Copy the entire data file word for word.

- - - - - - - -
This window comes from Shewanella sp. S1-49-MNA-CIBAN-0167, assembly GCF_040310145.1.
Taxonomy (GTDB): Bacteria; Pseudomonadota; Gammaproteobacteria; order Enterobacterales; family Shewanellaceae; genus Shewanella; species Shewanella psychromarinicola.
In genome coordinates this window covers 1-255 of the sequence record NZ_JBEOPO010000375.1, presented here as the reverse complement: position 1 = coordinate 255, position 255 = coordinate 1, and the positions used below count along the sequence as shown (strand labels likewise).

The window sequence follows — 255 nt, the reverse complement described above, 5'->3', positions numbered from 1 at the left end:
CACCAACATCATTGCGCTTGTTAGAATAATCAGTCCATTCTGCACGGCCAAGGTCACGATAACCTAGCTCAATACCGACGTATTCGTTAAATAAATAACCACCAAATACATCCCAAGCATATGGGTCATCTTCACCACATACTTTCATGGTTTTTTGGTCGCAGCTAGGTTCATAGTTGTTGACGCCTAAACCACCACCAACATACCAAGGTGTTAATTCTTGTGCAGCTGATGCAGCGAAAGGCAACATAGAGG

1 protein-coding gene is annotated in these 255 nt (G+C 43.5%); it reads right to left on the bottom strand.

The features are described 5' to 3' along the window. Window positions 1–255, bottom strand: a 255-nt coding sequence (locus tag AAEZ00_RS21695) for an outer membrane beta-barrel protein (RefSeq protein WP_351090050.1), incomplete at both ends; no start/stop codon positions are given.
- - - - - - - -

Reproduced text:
This window comes from Shewanella sp. S1-49-MNA-CIBAN-0167, assembly GCF_040310145.1.
Taxonomy (GTDB): Bacteria; Pseudomonadota; Gammaproteobacteria; order Enterobacterales; family Shewanellaceae; genus Shewanella; species Shewanella psychromarinicola.
In genome coordinates this window covers 1-255 of the sequence record NZ_JBEOPO010000375.1, presented here as the reverse complement: position 1 = coordinate 255, position 255 = coordinate 1, and the positions used below count along the sequence as shown (strand labels likewise).

The window sequence follows — 255 nt, the reverse complement described above, 5'->3', positions numbered from 1 at the left end:
CACCAACATCATTGCGCTTGTTAGAATAATCAGTCCATTCTGCACGGCCAAGGTCACGATAACCTAGCTCAATACCGACGTATTCGTTAAATAAATAACCACCAAATACATCCCAAGCATATGGGTCATCTTCACCACATACTTTCATGGTTTTTTGGTCGCAGCTAGGTTCATAGTTGTTGACGCCTAAACCACCACCAACATACCAAGGTGTTAATTCTTGTGCAGCTGATGCAGCGAAAGGCAACATAGAGG

1 protein-coding gene is annotated in these 255 nt (G+C 43.5%); it reads right to left on the bottom strand.

The features are described 5' to 3' along the window. Window positions 1–255, bottom strand: a 255-nt coding sequence (locus tag AAEZ00_RS21695) for an outer membrane beta-barrel protein (RefSeq protein WP_351090050.1), incomplete at both ends; no start/stop codon positions are given.